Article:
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This book summarizes the state-of-the-art in unsupervised learning. The contributors discuss how with the proliferation of massive amounts of unlabeled data, unsupervised learning algorithms, which can automatically discover interesting and useful patterns in such data, have gained popularity among researchers and practitioners. The authors outline how these algorithms have found numerous applications including pattern recognition, market basket analysis, web mining, social network analysis, information retrieval, recommender systems, market research, intrusion detection, and fraud detection. They present how the difficulty of developing theoretically sound approaches that are amenable to objective evaluation have resulted in the proposal of numerous unsupervised learning algorithms over the past half-century. The intended audience includes researchers and practitioners who are increasingly using unsupervised learning algorithms to analyze their data. Topics of interest include anomaly detection, clustering, feature extraction, and applications of unsupervised learning. Each chapter is contributed by a leading expert in the field.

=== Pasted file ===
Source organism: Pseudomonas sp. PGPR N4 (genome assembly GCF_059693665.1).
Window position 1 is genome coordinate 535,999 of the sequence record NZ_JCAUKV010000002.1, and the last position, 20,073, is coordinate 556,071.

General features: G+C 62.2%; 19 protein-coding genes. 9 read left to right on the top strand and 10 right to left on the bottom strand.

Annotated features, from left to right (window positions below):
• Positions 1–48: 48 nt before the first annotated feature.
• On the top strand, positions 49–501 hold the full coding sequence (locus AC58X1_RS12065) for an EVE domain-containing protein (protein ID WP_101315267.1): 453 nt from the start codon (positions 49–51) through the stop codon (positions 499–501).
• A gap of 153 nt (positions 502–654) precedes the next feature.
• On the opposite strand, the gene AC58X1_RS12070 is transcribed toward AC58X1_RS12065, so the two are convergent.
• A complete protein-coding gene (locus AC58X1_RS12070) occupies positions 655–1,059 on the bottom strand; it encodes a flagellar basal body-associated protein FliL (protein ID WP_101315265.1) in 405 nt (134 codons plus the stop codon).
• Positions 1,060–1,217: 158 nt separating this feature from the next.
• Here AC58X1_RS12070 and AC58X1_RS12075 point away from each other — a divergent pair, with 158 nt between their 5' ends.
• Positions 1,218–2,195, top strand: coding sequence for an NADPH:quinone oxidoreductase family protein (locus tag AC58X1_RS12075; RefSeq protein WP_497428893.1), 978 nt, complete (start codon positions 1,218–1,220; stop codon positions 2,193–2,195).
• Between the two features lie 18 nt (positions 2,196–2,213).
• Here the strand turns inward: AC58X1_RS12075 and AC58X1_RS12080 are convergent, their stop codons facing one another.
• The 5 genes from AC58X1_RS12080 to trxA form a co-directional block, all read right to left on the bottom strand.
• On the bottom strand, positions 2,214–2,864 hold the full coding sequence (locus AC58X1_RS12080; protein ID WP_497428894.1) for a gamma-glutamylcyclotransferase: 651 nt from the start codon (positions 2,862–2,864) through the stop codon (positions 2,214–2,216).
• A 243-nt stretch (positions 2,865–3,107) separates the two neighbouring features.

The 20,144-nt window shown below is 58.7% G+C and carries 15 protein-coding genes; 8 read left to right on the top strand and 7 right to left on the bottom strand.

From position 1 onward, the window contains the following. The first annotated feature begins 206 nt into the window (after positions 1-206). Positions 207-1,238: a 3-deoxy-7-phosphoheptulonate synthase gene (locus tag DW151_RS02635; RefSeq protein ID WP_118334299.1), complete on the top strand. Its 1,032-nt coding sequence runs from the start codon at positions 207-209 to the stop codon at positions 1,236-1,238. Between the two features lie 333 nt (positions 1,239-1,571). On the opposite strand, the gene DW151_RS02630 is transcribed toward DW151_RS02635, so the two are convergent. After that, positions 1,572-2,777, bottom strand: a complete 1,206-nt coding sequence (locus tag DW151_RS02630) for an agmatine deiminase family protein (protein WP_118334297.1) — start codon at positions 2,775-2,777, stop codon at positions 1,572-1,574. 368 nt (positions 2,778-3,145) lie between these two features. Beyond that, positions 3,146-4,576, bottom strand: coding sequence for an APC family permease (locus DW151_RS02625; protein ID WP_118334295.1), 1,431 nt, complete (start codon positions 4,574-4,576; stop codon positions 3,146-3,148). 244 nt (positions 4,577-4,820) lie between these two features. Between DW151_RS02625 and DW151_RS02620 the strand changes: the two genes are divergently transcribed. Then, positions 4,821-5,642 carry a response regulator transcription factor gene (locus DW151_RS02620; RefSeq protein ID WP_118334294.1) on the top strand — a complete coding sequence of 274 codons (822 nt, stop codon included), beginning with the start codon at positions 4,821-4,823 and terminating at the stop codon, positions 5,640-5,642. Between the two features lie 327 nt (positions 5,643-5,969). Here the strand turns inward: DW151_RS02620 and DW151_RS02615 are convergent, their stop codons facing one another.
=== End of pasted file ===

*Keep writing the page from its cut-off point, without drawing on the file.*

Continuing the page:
Inhaltsverzeichnis

Frontmatter

Anomaly Detection for Data with Spatial Attributes

Abstract